The FDA today approved luspatercept-aamt to treat anemia in adults with beta-thalassemia who undergo regular red blood cell transfusions.
Beta-thalassemia — a rare, inherited blood disorder — decreases the production of hemoglobin, which can lead to a lack of oxygen in different parts of the body, anemia and abnormal blood clotting.
Standard treatment for beta-thalassemia includes regular blood transfusions. Patients are often then treated for iron overload because of the transfusions.
“When patients receive multiple blood transfusions, there is a risk for iron overload, which can affect many organs,” Richard Pazdur, MD, director of the FDA’s Oncology Center of Excellence and acting director of the office of oncologic diseases in the FDA’s Center for Drug Evaluation and Research, said in an agency-issued press release. “Today’s approval provides patients with a therapy that, for the first time, will help decrease the number of blood transfusions. This approval is an example of our continued progress for rare diseases and providing important new drugs to patients earlier.”
The FDA based this approval, in part, on a study that showed luspatercept-aamt (Reblozyl; Acceleron Pharma, Celgene) reduced the number of transfusions patients needed over 12 consecutive weeks.
Researchers randomly assigned 336 patients with beta-thalassemia who needed regular transfusions to receive luspatercept-aamt (n = 224) or placebo (n = 112).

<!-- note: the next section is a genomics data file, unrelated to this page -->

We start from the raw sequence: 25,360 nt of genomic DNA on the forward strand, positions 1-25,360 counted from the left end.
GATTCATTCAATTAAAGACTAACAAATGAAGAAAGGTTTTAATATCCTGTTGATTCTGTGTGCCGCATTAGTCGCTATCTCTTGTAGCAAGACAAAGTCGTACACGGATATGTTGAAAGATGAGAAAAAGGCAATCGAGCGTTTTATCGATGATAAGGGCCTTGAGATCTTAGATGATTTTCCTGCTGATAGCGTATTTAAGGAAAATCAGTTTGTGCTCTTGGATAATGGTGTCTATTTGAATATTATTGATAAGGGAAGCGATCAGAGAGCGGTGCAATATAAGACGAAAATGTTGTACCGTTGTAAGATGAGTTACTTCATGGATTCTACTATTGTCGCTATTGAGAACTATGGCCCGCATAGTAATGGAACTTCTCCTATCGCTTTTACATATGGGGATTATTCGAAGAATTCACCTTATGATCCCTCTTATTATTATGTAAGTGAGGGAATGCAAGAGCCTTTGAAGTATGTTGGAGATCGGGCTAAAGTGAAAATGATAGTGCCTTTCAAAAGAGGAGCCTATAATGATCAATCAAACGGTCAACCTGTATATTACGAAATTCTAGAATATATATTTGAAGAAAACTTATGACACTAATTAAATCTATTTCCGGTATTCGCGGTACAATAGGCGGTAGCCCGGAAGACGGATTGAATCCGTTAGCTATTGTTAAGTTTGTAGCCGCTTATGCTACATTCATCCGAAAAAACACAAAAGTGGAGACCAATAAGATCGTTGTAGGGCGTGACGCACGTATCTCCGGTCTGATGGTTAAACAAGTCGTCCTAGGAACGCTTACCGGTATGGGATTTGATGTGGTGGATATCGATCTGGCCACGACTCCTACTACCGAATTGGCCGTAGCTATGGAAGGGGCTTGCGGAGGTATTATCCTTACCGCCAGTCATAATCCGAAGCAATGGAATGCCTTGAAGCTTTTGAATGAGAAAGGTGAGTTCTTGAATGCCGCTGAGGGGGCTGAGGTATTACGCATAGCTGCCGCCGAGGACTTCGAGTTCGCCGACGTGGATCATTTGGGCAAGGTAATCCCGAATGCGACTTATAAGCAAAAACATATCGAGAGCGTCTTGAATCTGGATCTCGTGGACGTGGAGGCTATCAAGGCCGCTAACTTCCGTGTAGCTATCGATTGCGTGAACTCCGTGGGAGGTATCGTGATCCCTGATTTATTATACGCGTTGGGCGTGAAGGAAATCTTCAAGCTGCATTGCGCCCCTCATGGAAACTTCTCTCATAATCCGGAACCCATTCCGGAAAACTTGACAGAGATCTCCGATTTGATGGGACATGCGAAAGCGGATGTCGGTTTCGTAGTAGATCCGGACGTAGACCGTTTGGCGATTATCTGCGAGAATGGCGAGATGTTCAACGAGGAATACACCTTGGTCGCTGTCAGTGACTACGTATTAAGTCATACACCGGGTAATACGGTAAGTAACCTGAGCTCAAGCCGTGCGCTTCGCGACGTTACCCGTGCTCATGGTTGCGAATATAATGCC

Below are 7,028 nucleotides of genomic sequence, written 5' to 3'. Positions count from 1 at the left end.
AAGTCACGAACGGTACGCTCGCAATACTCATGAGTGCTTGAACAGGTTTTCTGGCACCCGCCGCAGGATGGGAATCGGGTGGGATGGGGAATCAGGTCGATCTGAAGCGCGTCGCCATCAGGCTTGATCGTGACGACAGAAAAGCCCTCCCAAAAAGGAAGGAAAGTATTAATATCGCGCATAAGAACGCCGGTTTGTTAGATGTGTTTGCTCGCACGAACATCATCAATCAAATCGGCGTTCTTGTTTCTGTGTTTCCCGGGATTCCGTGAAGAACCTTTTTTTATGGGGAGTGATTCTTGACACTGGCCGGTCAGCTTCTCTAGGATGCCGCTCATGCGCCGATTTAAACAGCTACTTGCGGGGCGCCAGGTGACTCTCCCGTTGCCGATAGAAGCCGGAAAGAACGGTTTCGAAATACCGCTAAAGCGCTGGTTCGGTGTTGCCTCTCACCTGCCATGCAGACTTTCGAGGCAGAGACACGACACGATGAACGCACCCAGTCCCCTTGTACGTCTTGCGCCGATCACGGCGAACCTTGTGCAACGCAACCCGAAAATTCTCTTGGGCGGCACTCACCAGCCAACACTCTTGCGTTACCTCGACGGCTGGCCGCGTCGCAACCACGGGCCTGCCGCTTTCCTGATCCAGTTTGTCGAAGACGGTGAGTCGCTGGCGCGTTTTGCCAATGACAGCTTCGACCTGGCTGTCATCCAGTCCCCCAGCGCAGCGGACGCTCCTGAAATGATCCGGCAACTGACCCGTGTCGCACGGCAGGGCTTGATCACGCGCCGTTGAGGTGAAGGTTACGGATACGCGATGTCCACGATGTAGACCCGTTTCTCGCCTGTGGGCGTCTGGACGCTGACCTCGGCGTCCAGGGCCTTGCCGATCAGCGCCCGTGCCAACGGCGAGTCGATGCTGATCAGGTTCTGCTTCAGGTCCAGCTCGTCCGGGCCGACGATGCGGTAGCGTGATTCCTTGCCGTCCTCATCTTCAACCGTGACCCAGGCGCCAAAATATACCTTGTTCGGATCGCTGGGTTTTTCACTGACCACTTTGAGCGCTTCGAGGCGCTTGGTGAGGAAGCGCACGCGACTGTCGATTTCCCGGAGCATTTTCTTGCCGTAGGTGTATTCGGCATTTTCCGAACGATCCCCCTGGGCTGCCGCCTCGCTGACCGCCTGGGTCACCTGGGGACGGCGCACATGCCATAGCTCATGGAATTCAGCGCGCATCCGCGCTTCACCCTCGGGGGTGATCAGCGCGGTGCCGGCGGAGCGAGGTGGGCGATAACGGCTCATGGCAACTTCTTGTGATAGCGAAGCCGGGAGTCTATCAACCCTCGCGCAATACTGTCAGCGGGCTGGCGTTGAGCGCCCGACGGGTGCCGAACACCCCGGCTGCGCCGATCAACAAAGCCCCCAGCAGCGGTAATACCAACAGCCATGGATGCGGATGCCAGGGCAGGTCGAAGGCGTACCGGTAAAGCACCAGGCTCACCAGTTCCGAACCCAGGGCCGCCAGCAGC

As HemOnc Today previously reported, results showed that 21% of patients in the luspatercept-aamt group achieved at least a 33% reduction in transfusions over weeks 13 to 24 compared with 4.5% patients in the placebo group.
The study also met its secondary endpoints of a 33% or greater reduction in red blood cell transfusion burden at weeks 37 to 48 (19.6% vs. 3.6%; P < .0001), and a 50% or greater reduction in transfusion burden at weeks 13 to 24 (7.6% vs. 1.8%; P = .0303) and at weeks 37 to 48 (10.3% vs. 0.9%; P = .0017).
Common adverse events associated with luspatercept-aamt included headache, bone pain, joint pain, fatigue, cough, abdominal pain, diarrhea and dizziness.
“Today’s approval is an important milestone and underscores our continued commitment to patients with hematology disorders,” Nadim Ahmed, president of global hematology and oncology for Celgene, said in a company-issued press release. “There are very limited options for patients living with anemia due to beta thalassemia who are dependent on long term red blood cell transfusions. We are pleased to make Reblozyl available as a new therapy for these patients to help address their anemia, a significant clinical complication of beta-thalassemia.”